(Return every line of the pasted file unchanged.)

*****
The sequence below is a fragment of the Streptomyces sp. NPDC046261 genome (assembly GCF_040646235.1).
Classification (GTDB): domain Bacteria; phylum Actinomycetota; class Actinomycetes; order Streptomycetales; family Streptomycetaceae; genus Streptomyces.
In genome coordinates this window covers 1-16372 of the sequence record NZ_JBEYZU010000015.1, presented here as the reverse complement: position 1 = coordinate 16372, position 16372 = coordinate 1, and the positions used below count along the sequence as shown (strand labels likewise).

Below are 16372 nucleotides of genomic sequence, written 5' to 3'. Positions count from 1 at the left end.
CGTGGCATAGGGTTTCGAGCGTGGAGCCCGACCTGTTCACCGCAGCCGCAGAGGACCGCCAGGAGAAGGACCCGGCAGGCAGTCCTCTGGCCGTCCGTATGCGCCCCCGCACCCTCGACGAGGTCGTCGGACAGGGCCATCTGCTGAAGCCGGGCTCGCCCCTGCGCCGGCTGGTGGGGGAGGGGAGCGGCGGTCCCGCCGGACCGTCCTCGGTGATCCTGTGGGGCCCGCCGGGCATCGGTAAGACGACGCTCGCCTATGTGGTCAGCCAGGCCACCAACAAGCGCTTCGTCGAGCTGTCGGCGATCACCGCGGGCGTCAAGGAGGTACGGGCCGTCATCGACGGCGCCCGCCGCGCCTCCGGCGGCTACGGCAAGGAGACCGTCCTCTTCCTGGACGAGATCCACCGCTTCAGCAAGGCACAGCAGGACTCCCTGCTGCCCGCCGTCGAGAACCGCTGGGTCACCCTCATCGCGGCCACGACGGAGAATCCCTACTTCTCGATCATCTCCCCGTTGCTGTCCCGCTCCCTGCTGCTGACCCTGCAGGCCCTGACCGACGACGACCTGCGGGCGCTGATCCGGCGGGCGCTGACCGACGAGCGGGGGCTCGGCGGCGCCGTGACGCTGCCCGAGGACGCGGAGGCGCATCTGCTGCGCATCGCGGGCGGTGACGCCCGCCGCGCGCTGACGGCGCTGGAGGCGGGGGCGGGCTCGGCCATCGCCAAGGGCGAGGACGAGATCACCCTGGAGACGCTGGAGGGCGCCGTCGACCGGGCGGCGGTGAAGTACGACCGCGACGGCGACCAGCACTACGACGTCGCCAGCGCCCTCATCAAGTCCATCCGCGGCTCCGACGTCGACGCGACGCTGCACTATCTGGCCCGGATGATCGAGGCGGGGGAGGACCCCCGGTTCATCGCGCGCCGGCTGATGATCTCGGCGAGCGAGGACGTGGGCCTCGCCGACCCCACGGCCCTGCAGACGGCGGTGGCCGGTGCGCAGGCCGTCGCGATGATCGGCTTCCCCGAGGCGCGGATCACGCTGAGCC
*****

The sequence below is a fragment of the Streptomyces sp. NPDC046261 genome (assembly GCF_040646235.1).
Classification (GTDB): domain Bacteria; phylum Actinomycetota; class Actinomycetes; order Streptomycetales; family Streptomycetaceae; genus Streptomyces.
In genome coordinates this window covers 1-16372 of the sequence record NZ_JBEYZU010000015.1, presented here as the reverse complement: position 1 = coordinate 16372, position 16372 = coordinate 1, and the positions used below count along the sequence as shown (strand labels likewise).

Below are 16372 nucleotides of genomic sequence, written 5' to 3'. Positions count from 1 at the left end.
CGTGGCATAGGGTTTCGAGCGTGGAGCCCGACCTGTTCACCGCAGCCGCAGAGGACCGCCAGGAGAAGGACCCGGCAGGCAGTCCTCTGGCCGTCCGTATGCGCCCCCGCACCCTCGACGAGGTCGTCGGACAGGGCCATCTGCTGAAGCCGGGCTCGCCCCTGCGCCGGCTGGTGGGGGAGGGGAGCGGCGGTCCCGCCGGACCGTCCTCGGTGATCCTGTGGGGCCCGCCGGGCATCGGTAAGACGACGCTCGCCTATGTGGTCAGCCAGGCCACCAACAAGCGCTTCGTCGAGCTGTCGGCGATCACCGCGGGCGTCAAGGAGGTACGGGCCGTCATCGACGGCGCCCGCCGCGCCTCCGGCGGCTACGGCAAGGAGACCGTCCTCTTCCTGGACGAGATCCACCGCTTCAGCAAGGCACAGCAGGACTCCCTGCTGCCCGCCGTCGAGAACCGCTGGGTCACCCTCATCGCGGCCACGACGGAGAATCCCTACTTCTCGATCATCTCCCCGTTGCTGTCCCGCTCCCTGCTGCTGACCCTGCAGGCCCTGACCGACGACGACCTGCGGGCGCTGATCCGGCGGGCGCTGACCGACGAGCGGGGGCTCGGCGGCGCCGTGACGCTGCCCGAGGACGCGGAGGCGCATCTGCTGCGCATCGCGGGCGGTGACGCCCGCCGCGCGCTGACGGCGCTGGAGGCGGGGGCGGGCTCGGCCATCGCCAAGGGCGAGGACGAGATCACCCTGGAGACGCTGGAGGGCGCCGTCGACCGGGCGGCGGTGAAGTACGACCGCGACGGCGACCAGCACTACGACGTCGCCAGCGCCCTCATCAAGTCCATCCGCGGCTCCGACGTCGACGCGACGCTGCACTATCTGGCCCGGATGATCGAGGCGGGGGAGGACCCCCGGTTCATCGCGCGCCGGCTGATGATCTCGGCGAGCGAGGACGTGGGCCTCGCCGACCCCACGGCCCTGCAGACGGCGGTGGCCGGTGCGCAGGCCGTCGCGATGATCGGCTTCCCCGAGGCGCGGATCACGCTGAGCC